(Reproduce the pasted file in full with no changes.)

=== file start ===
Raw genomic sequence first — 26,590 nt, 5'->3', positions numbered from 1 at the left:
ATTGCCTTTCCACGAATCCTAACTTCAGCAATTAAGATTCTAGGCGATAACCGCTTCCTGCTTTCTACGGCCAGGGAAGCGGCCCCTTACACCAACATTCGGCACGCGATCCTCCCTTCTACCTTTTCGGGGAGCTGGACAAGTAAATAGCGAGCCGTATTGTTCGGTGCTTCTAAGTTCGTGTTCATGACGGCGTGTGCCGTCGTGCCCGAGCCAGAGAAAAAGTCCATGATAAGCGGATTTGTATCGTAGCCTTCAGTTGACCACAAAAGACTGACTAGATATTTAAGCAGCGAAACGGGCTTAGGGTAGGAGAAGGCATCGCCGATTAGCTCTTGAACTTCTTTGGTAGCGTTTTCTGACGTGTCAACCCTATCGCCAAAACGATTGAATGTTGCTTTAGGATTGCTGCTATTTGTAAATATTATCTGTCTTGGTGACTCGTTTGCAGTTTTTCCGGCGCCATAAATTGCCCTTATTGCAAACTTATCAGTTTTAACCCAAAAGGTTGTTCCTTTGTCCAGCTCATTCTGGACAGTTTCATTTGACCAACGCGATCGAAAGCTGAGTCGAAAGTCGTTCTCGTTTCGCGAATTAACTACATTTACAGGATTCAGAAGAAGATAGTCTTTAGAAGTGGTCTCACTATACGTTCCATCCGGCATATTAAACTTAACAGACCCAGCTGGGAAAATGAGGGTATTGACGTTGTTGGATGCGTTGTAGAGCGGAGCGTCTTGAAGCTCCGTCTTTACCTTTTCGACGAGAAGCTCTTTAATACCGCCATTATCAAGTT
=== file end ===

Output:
Raw genomic sequence first — 26,590 nt, 5'->3', positions numbered from 1 at the left:
ATTGCCTTTCCACGAATCCTAACTTCAGCAATTAAGATTCTAGGCGATAACCGCTTCCTGCTTTCTACGGCCAGGGAAGCGGCCCCTTACACCAACATTCGGCACGCGATCCTCCCTTCTACCTTTTCGGGGAGCTGGACAAGTAAATAGCGAGCCGTATTGTTCGGTGCTTCTAAGTTCGTGTTCATGACGGCGTGTGCCGTCGTGCCCGAGCCAGAGAAAAAGTCCATGATAAGCGGATTTGTATCGTAGCCTTCAGTTGACCACAAAAGACTGACTAGATATTTAAGCAGCGAAACGGGCTTAGGGTAGGAGAAGGCATCGCCGATTAGCTCTTGAACTTCTTTGGTAGCGTTTTCTGACGTGTCAACCCTATCGCCAAAACGATTGAATGTTGCTTTAGGATTGCTGCTATTTGTAAATATTATCTGTCTTGGTGACTCGTTTGCAGTTTTTCCGGCGCCATAAATTGCCCTTATTGCAAACTTATCAGTTTTAACCCAAAAGGTTGTTCCTTTGTCCAGCTCATTCTGGACAGTTTCATTTGACCAACGCGATCGAAAGCTGAGTCGAAAGTCGTTCTCGTTTCGCGAATTAACTACATTTACAGGATTCAGAAGAAGATAGTCTTTAGAAGTGGTCTCACTATACGTTCCATCCGGCATATTAAACTTAACAGACCCAGCTGGGAAAATGAGGGTATTGACGTTGTTGGATGCGTTGTAGAGCGGAGCGTCTTGAAGCTCCGTCTTTACCTTTTCGACGAGAAGCTCTTTAATACCGCCATTATCAAGTT